Would it be beneficial to file for old court ordered saved PFD's since I'm 18?: I just recently turned 18 at the end of the year, and I am constantly being manipulated into a cookie cutter future I don't want. I come from a divorced parents so the court put the yearly state PFD in an account. My mother tells me I can only get the money and use it if I dorm at college. Im trying to take my future in a different direction, and am interested in pressing legal charges because the account has thousands of dollars which shouldn't be held over my head since I'm an adult. Is there anything or anyway to proceed with filing some type of claim for my money that was suppose to be given to me? I would appreciate some advice because I have no clue whats the right next step.
Clayton’s answer: If you know the bank where the account is held, go and seek to withdraw the funds as the account owner and put the funds in your own account. If the bank refuses to do so, they should provide you with the information restricting them from doing it. If you don't know where the account is and your parents won't tell you; then, file a motion in your parent's divorce proceeding asking the court to enforce its prior order requiring the parents to keep and account to you at your age of majority for the PFD. Assuming the divorce was in Alaska you can look the matter up on Courtview.
I am being taken to small claims court, if I settle out of court after Answering the summons, can I still be sued?: I am currently in the middle of answering a summons for a small claims court case set against me by Capitol One, I currently owe them $1417.29, I received a summons and am filling it out. I spoke with the collection agency Suttle and Hammer, the woman I spoke with told me if I were to send them a check, they would have no reason to take me to court, however the time limit for the answer of summons is coming up in a few days, and I need to send the check out shortly. If I send them the money, and answer (which I must) what happens when we get a court date? I talked to the court clerk she said they have the option to dismiss the case, but I don't want to pay 1400 bucks and get sued anyway. I don't know how to proceed. Thank you.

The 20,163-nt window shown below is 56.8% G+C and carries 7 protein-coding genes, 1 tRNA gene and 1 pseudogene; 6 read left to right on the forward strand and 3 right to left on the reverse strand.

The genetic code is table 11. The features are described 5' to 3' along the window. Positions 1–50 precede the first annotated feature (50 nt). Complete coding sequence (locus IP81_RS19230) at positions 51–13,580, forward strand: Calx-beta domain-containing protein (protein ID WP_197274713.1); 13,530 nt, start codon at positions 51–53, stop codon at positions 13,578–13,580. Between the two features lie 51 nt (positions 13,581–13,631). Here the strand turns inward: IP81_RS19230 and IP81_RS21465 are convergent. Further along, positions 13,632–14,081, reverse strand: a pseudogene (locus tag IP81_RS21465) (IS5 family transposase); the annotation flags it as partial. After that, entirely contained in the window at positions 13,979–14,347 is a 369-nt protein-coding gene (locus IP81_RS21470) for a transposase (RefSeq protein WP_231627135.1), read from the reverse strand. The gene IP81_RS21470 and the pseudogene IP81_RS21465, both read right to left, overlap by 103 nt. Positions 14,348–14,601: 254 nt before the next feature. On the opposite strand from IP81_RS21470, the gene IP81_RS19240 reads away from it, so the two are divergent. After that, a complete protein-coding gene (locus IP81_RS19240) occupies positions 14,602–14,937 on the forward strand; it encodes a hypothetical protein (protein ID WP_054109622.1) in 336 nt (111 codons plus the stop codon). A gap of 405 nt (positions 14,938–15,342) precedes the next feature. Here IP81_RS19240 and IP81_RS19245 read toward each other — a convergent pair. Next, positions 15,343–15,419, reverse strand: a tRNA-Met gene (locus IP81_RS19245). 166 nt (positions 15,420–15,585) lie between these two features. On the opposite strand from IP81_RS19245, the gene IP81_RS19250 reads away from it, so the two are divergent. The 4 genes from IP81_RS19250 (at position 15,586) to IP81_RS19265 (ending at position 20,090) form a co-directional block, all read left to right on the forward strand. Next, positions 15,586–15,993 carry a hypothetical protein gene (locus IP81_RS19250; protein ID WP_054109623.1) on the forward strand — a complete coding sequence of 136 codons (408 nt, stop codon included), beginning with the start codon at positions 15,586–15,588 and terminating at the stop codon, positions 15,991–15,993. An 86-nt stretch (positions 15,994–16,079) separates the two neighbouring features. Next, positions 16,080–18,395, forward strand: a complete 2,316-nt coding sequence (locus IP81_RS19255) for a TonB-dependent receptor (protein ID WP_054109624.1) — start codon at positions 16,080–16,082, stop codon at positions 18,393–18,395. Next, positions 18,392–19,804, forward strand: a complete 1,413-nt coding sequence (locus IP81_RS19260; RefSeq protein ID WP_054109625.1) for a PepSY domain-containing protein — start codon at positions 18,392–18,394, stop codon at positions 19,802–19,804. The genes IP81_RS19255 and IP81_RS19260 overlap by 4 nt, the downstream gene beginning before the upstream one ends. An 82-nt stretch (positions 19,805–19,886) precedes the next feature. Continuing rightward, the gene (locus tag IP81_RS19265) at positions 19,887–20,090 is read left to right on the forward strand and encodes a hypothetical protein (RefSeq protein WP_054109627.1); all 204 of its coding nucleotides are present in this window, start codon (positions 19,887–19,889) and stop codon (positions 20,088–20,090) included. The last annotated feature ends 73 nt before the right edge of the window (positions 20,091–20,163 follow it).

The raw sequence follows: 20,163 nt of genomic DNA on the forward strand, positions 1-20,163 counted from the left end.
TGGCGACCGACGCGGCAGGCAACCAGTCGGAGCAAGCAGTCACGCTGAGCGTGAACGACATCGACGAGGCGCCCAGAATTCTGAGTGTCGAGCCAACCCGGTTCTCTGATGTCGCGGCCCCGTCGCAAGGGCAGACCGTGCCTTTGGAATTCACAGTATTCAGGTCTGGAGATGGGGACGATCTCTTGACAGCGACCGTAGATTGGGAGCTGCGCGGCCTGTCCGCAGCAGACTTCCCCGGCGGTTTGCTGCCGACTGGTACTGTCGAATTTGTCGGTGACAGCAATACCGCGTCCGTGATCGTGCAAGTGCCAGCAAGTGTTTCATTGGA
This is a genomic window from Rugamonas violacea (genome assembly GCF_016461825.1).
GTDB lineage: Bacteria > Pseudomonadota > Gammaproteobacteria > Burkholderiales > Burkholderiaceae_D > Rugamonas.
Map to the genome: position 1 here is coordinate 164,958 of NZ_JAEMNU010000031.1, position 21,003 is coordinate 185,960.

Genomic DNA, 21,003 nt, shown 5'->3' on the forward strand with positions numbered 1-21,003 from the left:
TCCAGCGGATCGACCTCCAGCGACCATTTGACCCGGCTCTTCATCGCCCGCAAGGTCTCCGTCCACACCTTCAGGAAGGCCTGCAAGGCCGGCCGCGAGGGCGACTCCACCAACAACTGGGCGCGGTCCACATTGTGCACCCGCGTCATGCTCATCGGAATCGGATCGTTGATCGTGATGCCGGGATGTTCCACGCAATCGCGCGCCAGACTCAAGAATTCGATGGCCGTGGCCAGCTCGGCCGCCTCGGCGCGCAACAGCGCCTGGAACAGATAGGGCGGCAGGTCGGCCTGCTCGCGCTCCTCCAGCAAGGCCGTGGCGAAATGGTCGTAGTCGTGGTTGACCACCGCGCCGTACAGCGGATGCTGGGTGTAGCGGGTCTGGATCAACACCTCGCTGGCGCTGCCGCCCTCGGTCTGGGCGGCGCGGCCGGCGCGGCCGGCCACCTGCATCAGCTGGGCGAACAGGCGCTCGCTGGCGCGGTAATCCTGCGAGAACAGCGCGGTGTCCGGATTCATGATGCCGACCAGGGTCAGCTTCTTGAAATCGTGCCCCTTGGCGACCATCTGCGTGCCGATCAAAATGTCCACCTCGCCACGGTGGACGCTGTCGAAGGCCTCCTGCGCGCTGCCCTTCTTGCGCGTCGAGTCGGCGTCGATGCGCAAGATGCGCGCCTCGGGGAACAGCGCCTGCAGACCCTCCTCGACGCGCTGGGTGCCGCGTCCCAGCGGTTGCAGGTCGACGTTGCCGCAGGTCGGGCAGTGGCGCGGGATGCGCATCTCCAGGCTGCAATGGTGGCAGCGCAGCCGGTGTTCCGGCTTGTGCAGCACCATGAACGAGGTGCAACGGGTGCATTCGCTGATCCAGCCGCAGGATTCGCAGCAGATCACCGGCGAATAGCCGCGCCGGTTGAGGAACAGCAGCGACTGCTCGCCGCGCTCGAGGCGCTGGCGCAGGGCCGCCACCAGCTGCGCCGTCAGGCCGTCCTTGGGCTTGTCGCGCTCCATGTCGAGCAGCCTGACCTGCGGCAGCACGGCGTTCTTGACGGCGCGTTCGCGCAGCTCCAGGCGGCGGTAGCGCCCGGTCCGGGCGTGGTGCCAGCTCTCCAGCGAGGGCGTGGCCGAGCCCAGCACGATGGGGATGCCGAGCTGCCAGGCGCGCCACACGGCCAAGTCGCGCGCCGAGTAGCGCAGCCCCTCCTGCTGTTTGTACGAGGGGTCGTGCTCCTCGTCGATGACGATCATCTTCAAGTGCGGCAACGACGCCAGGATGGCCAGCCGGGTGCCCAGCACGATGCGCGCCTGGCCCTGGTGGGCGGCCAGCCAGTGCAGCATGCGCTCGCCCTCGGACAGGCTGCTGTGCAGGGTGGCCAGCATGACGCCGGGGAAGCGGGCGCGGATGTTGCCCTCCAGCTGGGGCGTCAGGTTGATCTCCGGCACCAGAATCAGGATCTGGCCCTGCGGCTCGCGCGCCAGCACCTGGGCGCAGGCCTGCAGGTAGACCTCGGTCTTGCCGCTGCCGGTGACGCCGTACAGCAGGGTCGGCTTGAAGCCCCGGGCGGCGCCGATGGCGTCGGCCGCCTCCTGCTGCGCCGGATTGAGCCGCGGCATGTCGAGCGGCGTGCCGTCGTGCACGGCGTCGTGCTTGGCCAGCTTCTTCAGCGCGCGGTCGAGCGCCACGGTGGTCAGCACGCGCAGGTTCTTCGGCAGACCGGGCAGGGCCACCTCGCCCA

Clayton’s answer: Suttell & Hammer is a Seattle, Washington law firm that does not have offices in Alaska. You can't just deal with them in person which makes it cumbersome. You state that they offered you a settlement for a sum certain after they sued you. You can write the check out for the amount offered and on the endorsement line write " Settlement paid in full." You should then file an answer with the court. Your answer should state that you accepted a settlement offer of the case and tendered payment in full of the settlement. If you have any disputes of the underlying facts asserted you should dispute them in the answer. There is an exception in the IRS tax code on debt forgiveness provisions for disputed debts.
Both of my parents have given their word that they would pay the balance of my student loans: Subsequently they renigged and or acted like they didn't make such statements. What can I do to hold them accountable?
The statute of frauds rule in most states requires the promise to pay a debt of another to be in writing. No writing and the court won't consider the claim. You will have difficulty proving a valid claim based on your oral representations.
Even if you were able to prove they made the statements, the court could throw out the claim because it was not reasonable for you to rely on the oral promise.
Fraud is an exception to the rule. However, you would have to convince the court that when they made the statements they had no intention of ever paying. So long as they intended to pay when they made the promise; their later decision to not pay would not make the original statements fraudulent.
The case of SPOLJARIC v. PERCIVAL TOURS, INC., 708 S.W.2d 432 (Tex. 1986) is one of the few cases that upheld a fraud claim based solely on a parties subsequent failure to pay on an oral promise.
I predict that if you sue your parents, you lose your family and any potential inheritance from them, even if you lose. I predict that even if you get to a jury, they will rule against you. Half of those over 18 never went to college. Only half of those that went to college graduated. 75% of your jury pool won't have a college degree. Without knowing either you or your parents I guess the jury won't like you or your claim.
Thankfully you now have a great education. You have a huge potential network of colleagues. Build your network of those that you know. Make a point of meeting more each week. Ask them what they are doing. Offer your services to help. Ask people to share their three biggest problems with you until you find a problem that you can solve.